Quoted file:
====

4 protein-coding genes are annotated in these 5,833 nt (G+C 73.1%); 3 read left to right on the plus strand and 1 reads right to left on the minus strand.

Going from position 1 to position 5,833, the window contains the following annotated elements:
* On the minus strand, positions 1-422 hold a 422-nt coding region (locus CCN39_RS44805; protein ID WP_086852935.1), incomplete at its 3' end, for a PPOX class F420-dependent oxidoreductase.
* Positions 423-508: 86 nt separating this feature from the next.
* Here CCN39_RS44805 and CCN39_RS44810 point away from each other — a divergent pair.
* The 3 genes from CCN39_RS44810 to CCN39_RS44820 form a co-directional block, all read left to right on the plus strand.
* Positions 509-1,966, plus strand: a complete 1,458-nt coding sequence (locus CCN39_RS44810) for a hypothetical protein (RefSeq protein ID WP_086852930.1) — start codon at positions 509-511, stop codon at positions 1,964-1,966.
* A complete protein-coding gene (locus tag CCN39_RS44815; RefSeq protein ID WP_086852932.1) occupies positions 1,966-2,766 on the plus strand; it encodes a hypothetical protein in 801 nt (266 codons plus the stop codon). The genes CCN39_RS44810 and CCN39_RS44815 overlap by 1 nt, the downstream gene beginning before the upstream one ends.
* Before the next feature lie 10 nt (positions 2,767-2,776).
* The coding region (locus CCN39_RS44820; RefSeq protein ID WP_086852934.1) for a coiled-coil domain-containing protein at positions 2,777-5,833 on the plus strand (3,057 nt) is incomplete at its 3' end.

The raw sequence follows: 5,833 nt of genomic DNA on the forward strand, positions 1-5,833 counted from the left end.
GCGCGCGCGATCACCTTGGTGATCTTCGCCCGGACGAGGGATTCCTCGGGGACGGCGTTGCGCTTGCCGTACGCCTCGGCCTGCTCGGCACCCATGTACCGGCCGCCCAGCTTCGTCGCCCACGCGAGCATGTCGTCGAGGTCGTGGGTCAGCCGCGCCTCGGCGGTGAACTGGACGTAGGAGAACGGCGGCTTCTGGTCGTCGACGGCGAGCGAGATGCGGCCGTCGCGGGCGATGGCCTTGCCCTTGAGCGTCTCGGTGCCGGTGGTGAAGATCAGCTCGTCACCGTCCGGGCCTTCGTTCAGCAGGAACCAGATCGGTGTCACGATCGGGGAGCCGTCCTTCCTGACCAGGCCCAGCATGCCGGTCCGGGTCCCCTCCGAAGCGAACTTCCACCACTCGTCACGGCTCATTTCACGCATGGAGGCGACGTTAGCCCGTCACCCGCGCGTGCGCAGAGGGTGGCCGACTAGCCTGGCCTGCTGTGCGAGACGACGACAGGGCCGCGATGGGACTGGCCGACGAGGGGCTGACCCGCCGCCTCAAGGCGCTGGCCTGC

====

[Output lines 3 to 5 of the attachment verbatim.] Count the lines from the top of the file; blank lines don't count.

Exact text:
* On the minus strand, positions 1-422 hold a 422-nt coding region (locus CCN39_RS44805; protein ID WP_086852935.1), incomplete at its 3' end, for a PPOX class F420-dependent oxidoreductase.
* Positions 423-508: 86 nt separating this feature from the next.
* Here CCN39_RS44805 and CCN39_RS44810 point away from each other — a divergent pair.